A meta-analysis on eleven studies with 1,753 patients showed significantly reduced infections after transrectal biopsy when using antimicrobial prophylaxis as compared to placebo/control.



Strength rating*

Perform prostate biopsy using the transperineal approach due to the lower risk of infectious complications.


Use routine surgical disinfection of the perineal skin for transperineal biopsy.


Use rectal cleansing with povidone-iodine prior to transrectal prostate biopsy.


Do not use fluoroquinolones for prostate biopsy in line with the European Commission final decision on EMEA/H/A-31/1452.


Use either target prophylaxis based on rectal swab or stool culture; augmented prophylaxis (two or more different classes of antibiotics); or alternative antibiotics (e.g., fosfomycin trometamol**, cephalosporin, aminoglycoside) for antibiotic prophylaxis for transrectal biopsy.


Ensure that prostate core biopsies from different sites are submitted separately for processing and pathology reporting.


* Note on strength ratings:The above strength ratings are explained here due to the major clinical implications of these recommendations. Although data showing the lower risk of infection via the transperineal approach is low in certainty, its statistical and clinical significance warrants its Strong rating. Strong ratings are also given for routine surgical disinfection of skin in transperineal biopsy and povidone-iodine rectal cleansing in transrectal biopsy as, although quality of data is low, the clinical benefit is high and practical application simple. A ‘Strong’ rating is given for avoiding fluoroquinolones in prostate biopsy due to its legal implications in Europe.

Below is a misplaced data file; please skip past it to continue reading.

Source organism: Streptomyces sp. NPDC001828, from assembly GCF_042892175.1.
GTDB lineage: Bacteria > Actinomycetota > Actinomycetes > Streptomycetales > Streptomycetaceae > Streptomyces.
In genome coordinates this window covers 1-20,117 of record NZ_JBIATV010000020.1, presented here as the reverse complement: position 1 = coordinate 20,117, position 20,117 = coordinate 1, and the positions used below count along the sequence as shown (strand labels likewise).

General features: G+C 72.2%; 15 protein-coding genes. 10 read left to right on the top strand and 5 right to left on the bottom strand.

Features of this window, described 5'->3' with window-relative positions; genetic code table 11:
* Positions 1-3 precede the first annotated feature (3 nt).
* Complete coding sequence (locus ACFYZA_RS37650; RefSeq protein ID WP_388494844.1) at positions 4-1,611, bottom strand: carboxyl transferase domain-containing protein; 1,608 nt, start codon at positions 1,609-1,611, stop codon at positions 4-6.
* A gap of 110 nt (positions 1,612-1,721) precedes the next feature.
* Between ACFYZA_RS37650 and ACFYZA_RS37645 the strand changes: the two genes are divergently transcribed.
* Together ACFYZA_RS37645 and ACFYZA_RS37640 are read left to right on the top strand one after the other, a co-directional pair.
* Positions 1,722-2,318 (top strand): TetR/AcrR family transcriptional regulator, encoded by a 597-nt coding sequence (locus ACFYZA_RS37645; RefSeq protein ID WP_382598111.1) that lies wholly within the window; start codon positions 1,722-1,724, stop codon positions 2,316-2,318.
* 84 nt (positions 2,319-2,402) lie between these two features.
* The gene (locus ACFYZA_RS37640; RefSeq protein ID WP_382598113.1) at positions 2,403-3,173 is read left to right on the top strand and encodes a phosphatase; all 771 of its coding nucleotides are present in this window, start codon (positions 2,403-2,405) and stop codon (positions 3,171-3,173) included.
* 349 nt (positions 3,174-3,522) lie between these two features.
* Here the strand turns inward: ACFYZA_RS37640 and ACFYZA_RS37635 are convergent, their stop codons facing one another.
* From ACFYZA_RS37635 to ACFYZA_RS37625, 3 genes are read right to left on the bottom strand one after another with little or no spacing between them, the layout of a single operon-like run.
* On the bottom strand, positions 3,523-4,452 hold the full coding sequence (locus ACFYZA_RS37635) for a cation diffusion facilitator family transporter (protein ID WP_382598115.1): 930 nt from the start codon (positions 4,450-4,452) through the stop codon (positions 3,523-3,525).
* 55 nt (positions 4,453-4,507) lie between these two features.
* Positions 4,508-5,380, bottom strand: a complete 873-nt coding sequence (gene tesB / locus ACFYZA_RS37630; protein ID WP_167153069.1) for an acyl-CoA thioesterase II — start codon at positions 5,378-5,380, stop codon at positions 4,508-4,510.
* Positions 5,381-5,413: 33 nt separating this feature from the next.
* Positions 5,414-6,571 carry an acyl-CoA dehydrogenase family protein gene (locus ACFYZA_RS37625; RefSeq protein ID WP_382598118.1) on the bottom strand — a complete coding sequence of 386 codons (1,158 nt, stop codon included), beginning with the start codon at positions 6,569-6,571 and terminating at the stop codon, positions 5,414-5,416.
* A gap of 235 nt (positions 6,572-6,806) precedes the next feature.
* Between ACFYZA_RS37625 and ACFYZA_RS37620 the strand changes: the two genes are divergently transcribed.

** The indication of fosfomycin trometamol for prostate biopsy has been withdrawn in Germany as the manufacturers did not submit the necessary pharmacokinetic data in support of this indication. Urologists are advised to check their local guidance in relation to the use of fosfomycin trometamol for prostate biopsy.

Figure 5.1: Prostate biopsy workflow to reduce infectious complications*

Suggested workflow on how to reduce post biopsy infections.
1. Two systematic reviews including non-RCTs and two RCTs describe comparable rates of post-transperineal biopsy infection in patients with and without antibiotic prophylaxis.
2. Be informed about local antimicrobial resistance.